- Any investment you make passes through three stages- Investment, Accrual and Redemption
- Based on the taxation element on three stages, investments classify into three categories — (1) Exempt-Exempt-Exempt (EEE), (2) Exempt-Exempt-Taxable (EET) and (3) Exempt-Taxable-Exempt (ETE)
- Understanding the tax incidence on various instruments should help you make a better choice when it comes to investing
Benjamin Franklin once said, “in this world, nothing can be said to be certain, except death and taxes.” However, we often tend to ignore the tax incidence of various investments we make. It is only at the time of filing of income tax return that our tax consultant makes us aware of the impact of such gains. It may be possible that tax incidence may be making one investment beneficial or otherwise. For example, a fixed deposit offering 8% may be considered a better investment than a tax-free bond offering 7.5%. However, in reality, the investor in tax free bonds may emerge end up getting higher returns post-tax as the interest received on fixed deposits is taxable while interest on tax-free bonds is exempt. Let us say you fall in the highest income bracket and you pay 30.9 per cent as tax, then the post-tax return on a 5-year bank fixed deposit of 7 percent is 4.8 percent per annum!
Accordingly, this article aims to help you understand tax impact for your various investments by classifying the same depending upon their tax incidence. Any investment you make passes through three stages :
1. Investment - When you make an investment
2. Accrual - When such an investment earns some returns
3. Redemption - When you redeem your investments and receive an amount equal to the principal invested and the gains, if not received earlier.
There may be a tax implication for your money at each of these stages. As such, the tax-saving investments classify into three categories — (1) Exempt-Exempt-Exempt (EEE), (2) Exempt-Exempt-Taxable (EET) and (3) Exempt-Taxable-Exempt (ETE). Let us understand each one of these one by one.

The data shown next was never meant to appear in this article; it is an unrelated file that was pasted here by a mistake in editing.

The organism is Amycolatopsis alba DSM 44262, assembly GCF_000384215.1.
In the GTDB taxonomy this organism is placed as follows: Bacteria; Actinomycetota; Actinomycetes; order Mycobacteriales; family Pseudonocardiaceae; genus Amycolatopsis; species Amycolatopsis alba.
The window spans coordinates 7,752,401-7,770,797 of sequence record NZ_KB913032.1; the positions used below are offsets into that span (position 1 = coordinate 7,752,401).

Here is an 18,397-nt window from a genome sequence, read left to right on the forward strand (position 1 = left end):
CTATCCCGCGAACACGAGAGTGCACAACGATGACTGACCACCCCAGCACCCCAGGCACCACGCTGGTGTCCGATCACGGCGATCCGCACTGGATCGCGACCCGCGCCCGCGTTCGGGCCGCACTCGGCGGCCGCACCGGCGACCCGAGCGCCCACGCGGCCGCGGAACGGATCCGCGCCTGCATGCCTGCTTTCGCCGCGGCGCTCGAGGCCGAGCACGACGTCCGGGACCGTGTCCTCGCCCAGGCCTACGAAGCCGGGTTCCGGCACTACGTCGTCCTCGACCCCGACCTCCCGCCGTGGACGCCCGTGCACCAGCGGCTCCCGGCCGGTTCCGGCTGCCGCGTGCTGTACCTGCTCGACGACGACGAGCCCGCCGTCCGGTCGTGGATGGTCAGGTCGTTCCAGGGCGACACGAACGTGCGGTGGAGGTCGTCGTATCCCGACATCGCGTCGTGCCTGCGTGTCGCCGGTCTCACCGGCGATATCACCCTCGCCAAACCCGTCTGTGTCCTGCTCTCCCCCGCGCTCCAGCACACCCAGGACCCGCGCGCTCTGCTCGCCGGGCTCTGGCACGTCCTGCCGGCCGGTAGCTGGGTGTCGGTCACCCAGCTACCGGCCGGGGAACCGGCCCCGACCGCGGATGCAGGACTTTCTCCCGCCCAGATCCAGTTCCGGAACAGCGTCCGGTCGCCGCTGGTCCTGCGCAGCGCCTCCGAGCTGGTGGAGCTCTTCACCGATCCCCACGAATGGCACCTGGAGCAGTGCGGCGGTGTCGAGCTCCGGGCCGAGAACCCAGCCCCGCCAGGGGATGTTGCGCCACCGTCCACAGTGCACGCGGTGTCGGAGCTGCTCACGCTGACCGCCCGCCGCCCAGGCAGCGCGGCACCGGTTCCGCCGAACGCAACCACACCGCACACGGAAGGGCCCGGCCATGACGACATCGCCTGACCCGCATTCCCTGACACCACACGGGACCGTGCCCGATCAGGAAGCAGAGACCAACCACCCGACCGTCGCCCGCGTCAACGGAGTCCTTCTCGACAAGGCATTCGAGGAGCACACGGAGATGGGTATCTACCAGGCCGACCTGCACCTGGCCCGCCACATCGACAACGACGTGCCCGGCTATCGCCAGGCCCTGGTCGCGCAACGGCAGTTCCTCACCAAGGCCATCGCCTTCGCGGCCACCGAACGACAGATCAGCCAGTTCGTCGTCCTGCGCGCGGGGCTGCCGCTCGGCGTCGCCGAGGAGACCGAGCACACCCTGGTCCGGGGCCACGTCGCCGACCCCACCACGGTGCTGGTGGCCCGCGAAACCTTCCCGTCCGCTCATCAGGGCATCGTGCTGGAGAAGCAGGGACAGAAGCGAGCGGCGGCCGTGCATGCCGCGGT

Such investments are deductible at the time of making investments. Further, the returns are exempt at the time of accrual and further, the income received at the time of maturity/ redemption is also not subject to taxation. Such a unique status is enjoyed by long-term investment instruments like Public Provident Fund (PPF), Employees’ Provident Fund (EPF), etc. Unit-linked insurance plan (ULIP) offers investment and insurance in a single structure. It not only provides life insurance but also helps channel savings into market-linked assets to fulfill long-term goals.
In most ULIPs, there are different asset allocation options between equity and debt. A ULIP can have a duration of 15 or 20 years or more but the lock-in period is five years. Any switching between the fund’s options irrespective of the holding period is exempt from tax.
As it is clear from the name, the investment benefits from tax deduction at the time of investing and further, the accrual of income/ accumulation stays exempt from tax. However, at the time of withdrawal, a tax is required to be paid on the maturity amount. For instance, if you fall in the 20% tax bracket and the rate of return on your investment is 8%, you will lose out 20% of that return and make only 6.4% on your investment.
As such, the tax benefit availed earlier on the principal is withdrawn at the time of redemption. So, effectively, you just end up postponing the tax till the time you withdraw/ redeem the amount. For instance, in National Pension Scheme (NPS) the withdrawal through a monthly annuity is taxable. However, recently NPS tax provisions have also been changed to exempt 40% of the corpus from tax incidence if withdrawn.
For instruments with ETE status, a tax is paid only for the returns accrued at the time of accrual. The investment gets eligible for tax deduction, and the redemption/ maturity amount continues to stay tax exempt as well. However, you will be required to pay tax as and when the interest accrues. An example of such instrument is Tax Saving 5-year Fixed Deposit.
As such, understanding the tax incidence on various instruments should help you make a better choice when it comes to investing.